GEAR | Equipment selected for future German research vessel
Technology company Kongsberg will provide scientific sensors and scientific handling equipment for Germany’s future ocean research vessel, the 125-metre Meteor IV.
The vessel will be built by MeyerFassmer Spezialschiffbau (MFSB) for the German Federal Ministry of Education and Research. The vessel, due for delivery in 2026, will replace the existing research vessels Meteor and Poseidon.
Kongsberg Discovery will supply Meteor IV with two multi-beam echosounders used for seabed mapping at various depths.
Kongsberg Discovery will also provide a motion gyro compass, whose sensors use GNSS signals and inertial measurements. These combine with the echosounders to create an exact picture of the seabed.
To monitor ecosystems and marine life, Meteor IV will use Kongsberg Discovery’s high-precision scientific echosounder with acoustic Doppler current profiler capability. This may be used to measure the velocity of fish in a water column.
The echosounder measures speed and direction of currents in a water column. This helps researchers understand how organisms, nutrients, and other biological and chemical constituents are transported through the ocean.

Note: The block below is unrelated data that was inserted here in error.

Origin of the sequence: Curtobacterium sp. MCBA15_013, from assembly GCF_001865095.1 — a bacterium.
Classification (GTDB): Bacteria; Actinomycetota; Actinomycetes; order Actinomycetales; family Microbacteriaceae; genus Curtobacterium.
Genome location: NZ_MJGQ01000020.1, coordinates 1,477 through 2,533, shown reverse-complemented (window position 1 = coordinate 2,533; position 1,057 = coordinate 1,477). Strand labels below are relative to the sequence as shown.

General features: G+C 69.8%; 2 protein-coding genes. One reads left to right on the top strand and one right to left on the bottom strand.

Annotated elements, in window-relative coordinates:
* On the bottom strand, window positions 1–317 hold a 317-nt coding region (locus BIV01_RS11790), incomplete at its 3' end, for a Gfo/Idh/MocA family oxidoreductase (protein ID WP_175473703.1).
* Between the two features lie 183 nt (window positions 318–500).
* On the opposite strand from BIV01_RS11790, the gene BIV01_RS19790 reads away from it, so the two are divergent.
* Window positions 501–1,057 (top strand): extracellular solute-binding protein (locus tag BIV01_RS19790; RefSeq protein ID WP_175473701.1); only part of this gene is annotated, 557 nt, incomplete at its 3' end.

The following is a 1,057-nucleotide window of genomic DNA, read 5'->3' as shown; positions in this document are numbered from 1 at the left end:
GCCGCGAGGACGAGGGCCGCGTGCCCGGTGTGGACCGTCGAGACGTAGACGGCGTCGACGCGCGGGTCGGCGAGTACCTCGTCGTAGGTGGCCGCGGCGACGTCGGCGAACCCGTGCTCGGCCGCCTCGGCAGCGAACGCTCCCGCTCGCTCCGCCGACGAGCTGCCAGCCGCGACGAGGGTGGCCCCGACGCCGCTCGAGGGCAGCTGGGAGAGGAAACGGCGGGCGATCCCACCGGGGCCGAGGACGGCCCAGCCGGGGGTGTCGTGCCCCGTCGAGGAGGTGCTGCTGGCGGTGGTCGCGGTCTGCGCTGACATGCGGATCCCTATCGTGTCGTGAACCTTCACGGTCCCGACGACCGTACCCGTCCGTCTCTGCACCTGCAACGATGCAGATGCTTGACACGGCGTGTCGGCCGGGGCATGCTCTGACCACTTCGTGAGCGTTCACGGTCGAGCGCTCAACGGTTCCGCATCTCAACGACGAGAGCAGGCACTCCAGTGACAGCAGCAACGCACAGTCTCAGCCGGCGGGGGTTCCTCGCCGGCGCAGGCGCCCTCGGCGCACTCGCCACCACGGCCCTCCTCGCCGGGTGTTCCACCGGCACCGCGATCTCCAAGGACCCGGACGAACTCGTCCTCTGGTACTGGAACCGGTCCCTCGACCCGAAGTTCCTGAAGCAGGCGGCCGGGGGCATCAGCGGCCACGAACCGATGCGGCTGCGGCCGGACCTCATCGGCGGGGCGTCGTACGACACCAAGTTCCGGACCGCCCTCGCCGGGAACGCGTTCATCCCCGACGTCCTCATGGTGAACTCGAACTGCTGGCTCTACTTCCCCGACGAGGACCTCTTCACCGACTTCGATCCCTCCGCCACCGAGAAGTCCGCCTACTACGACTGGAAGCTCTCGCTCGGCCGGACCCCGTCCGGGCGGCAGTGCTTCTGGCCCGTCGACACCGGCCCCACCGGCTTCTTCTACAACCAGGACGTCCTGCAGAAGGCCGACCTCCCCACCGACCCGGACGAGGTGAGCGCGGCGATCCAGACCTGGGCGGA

Kongsberg Maritime will supply a complete integrated scientific handling system for Meteor IV, enabling safe and efficient operations with cables and ropes up to 12,000 metres in length.
The scientific winch system will comprise two direct pull winches, two conventional twin drum traction winch systems, and a third traction winch system, which includes Kongsberg Maritime’s field-proven cable traction control unit (CTCU) suitable for use with synthetic fibre rope.
The delivery score also includes overboard handling units such as a stern A-frame, two handling beams, a corer handling system, and cranes.
The vessel’s control system, fully developed and maintained in-house by Kongsberg Maritime, will feature the proprietary predictive active heave compensation (AHC) algorithm, providing accurate winch system response matched to vessel motion, by aid of Kongsberg Discovery’s motion reference unit (MRU).